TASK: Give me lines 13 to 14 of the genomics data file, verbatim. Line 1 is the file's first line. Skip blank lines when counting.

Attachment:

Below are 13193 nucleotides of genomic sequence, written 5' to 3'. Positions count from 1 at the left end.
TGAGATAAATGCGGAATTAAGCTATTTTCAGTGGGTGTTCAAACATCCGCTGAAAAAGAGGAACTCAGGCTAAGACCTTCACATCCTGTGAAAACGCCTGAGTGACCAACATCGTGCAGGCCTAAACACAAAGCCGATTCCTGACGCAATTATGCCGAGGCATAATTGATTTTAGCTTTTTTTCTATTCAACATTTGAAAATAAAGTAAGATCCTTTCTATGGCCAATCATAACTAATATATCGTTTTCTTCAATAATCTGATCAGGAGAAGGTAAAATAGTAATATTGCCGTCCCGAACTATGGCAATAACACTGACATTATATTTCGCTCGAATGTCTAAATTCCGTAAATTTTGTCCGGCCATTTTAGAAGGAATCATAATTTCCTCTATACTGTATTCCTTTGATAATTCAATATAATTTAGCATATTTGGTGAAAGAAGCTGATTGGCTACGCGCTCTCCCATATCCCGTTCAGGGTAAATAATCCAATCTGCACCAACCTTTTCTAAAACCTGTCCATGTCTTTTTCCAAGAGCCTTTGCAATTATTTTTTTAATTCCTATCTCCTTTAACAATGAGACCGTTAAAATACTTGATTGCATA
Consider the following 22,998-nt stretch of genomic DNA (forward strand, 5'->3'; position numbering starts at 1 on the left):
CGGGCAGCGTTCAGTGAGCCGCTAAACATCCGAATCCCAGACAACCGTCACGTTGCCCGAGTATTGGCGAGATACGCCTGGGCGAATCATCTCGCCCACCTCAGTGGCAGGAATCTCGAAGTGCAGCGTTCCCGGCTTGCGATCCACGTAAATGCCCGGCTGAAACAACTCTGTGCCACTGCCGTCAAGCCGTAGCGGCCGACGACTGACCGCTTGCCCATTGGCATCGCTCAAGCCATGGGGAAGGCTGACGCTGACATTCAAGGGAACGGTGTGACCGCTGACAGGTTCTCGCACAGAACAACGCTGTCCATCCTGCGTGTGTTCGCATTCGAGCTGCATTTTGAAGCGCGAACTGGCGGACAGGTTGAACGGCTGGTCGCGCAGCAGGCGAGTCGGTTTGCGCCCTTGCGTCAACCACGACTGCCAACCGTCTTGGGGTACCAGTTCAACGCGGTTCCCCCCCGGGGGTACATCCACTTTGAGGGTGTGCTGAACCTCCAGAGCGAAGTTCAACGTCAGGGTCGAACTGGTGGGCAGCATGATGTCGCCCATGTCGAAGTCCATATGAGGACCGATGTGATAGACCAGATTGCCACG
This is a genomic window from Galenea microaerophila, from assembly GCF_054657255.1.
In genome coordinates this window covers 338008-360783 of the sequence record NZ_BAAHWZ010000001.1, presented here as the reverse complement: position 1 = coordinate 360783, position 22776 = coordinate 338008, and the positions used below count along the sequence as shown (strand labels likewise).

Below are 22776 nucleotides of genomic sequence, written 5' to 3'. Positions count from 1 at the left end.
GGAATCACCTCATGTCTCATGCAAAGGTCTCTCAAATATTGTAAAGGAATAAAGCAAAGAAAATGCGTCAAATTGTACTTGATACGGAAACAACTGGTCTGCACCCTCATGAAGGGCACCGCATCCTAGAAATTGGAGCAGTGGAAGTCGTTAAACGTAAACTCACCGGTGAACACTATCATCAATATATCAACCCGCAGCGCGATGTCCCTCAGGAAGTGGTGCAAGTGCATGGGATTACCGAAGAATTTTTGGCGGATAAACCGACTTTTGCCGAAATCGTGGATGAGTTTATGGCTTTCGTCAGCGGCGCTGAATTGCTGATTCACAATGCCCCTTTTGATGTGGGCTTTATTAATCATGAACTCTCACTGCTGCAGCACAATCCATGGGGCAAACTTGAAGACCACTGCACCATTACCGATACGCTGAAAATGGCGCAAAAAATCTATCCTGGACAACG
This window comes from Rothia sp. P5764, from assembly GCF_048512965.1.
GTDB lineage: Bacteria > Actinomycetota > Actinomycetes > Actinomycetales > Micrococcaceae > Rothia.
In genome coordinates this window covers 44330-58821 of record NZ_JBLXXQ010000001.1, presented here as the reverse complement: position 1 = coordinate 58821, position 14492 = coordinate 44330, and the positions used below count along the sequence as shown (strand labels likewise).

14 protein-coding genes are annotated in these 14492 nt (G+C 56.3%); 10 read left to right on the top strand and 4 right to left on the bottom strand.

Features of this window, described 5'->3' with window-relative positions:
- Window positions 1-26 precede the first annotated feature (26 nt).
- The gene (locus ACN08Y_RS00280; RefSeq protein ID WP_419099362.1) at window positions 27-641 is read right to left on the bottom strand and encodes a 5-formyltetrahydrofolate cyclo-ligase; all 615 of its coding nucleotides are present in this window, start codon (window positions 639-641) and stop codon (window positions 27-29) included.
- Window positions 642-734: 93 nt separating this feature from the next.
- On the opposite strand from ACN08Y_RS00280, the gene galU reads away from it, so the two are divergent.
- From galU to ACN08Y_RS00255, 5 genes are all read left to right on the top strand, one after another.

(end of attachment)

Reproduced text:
Features of this window, described 5'->3' with window-relative positions:
- Window positions 1-26 precede the first annotated feature (26 nt).